·         Respond in a calm non-emotional way, avoid eye contact

·         In a group just ignore the person

·         In a group, you and other members walk away; bullies need an audience; they believe an audience confirms their behaviour

·         Bullying is a complex problem; requires effective organisational policies and procedures to deal with it

·         Dismissal is the only answer for repeat offenders


Workplace Psychopathic Behaviour


Behaviour Includes:


·         Amoral, exploitative, unprincipled

·         Deceiving, dishonest, remorseless

·         Anti-social, lack of guilt

·         Narcissism – very self-centred

·         Bullying behaviour (see above)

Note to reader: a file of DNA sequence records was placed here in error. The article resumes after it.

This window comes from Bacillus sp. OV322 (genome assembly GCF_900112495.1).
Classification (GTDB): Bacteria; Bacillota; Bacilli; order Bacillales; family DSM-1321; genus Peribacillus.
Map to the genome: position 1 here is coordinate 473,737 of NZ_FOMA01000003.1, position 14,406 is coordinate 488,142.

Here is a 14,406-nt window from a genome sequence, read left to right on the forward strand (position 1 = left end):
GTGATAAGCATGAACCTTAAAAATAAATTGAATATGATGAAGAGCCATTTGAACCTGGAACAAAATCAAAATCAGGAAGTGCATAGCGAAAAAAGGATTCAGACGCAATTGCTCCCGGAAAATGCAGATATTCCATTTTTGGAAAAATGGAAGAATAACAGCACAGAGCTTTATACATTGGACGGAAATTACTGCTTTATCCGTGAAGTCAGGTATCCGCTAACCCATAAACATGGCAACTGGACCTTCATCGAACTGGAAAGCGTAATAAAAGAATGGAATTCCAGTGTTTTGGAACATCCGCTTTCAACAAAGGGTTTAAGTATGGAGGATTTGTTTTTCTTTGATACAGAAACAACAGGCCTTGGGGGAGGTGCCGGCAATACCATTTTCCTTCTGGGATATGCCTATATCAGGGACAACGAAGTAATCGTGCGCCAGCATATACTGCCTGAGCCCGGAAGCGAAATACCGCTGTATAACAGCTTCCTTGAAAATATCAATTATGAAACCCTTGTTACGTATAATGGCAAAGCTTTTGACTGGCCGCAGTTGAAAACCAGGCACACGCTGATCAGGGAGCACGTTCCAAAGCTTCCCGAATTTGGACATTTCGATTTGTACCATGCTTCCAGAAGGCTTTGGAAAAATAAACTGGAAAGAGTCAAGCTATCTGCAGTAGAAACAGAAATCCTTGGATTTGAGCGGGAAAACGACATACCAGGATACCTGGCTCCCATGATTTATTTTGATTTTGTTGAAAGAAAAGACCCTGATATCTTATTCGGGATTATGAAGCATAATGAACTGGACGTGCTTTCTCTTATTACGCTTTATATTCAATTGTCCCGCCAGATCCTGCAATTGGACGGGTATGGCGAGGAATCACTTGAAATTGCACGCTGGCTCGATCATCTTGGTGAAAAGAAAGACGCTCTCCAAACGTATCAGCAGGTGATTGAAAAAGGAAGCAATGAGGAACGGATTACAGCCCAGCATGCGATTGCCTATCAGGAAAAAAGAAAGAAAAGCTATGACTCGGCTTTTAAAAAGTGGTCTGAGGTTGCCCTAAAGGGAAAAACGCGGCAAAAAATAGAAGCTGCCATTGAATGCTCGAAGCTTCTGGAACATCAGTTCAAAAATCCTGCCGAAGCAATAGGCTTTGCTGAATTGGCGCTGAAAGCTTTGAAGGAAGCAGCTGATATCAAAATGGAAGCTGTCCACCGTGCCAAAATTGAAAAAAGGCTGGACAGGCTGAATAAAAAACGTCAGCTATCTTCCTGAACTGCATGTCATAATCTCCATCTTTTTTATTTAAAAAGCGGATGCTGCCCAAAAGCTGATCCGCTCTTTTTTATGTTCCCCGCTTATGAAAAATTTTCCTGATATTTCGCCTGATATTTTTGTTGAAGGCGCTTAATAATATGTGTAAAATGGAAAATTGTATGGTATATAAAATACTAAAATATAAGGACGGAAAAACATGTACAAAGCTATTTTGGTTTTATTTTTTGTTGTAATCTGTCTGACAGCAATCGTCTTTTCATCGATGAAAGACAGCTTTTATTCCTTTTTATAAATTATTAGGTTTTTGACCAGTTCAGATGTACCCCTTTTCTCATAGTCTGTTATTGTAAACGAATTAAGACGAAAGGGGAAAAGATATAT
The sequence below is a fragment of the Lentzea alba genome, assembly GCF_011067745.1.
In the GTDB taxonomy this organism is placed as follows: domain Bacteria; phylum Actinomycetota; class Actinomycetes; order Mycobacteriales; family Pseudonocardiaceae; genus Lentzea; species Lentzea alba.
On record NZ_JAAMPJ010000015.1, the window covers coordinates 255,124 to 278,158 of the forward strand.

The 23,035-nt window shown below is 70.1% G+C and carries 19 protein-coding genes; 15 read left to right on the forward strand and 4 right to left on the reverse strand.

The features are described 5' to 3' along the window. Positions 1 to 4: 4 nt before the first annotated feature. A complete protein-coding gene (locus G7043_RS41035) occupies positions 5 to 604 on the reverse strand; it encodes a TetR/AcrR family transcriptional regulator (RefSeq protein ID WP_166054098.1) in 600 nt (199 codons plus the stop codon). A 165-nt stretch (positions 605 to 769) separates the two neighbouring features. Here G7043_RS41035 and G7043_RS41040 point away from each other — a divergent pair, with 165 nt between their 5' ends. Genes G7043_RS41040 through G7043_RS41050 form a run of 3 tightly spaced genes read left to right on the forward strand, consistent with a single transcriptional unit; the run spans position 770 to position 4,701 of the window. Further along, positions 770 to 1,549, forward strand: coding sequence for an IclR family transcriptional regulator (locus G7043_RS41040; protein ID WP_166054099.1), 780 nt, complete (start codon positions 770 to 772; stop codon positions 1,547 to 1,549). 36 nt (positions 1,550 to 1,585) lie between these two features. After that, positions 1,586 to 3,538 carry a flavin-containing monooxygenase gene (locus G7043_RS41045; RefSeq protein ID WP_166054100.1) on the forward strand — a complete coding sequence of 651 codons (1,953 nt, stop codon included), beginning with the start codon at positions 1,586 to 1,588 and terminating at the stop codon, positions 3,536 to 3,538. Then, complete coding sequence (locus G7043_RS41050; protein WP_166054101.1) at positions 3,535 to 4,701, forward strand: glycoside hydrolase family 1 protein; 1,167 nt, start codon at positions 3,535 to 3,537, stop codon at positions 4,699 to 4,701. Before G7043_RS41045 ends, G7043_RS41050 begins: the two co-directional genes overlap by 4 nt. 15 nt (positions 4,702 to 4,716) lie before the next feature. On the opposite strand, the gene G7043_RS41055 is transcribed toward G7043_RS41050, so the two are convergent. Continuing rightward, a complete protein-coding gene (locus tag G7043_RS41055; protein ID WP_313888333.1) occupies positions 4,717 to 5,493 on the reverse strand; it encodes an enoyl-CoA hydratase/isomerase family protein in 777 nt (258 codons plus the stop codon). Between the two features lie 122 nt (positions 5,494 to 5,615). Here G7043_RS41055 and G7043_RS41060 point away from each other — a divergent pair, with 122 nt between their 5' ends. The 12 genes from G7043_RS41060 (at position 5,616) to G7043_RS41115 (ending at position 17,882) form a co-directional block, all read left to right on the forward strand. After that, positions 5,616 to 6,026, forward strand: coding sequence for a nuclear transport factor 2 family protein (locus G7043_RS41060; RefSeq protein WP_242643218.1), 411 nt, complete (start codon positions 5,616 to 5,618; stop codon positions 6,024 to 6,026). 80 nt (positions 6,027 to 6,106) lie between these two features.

It is estimated that 3 to 4 percent of males and 1 percent of females are psychopaths


Psychopaths are very destructive to the organisation and very damaging to individuals.


Some Tips:


·         Psychopaths do not change

·         If you identify a pattern; warn others, collect facts – as many as possible

·         Look for unprincipled patterns; but remember, one unprincipled action does not make a psychopath – it may be inexperience, immaturity, lack of knowledge about organisation policies and procedures etc

·         Don’t cover for anyone you believe is behaving in an unprincipled manner; also copy documents and ensure minutes of meetings outline concerns about decisions, advice received etc

·         Talk to a senior member of the organisation about your reservations and concerns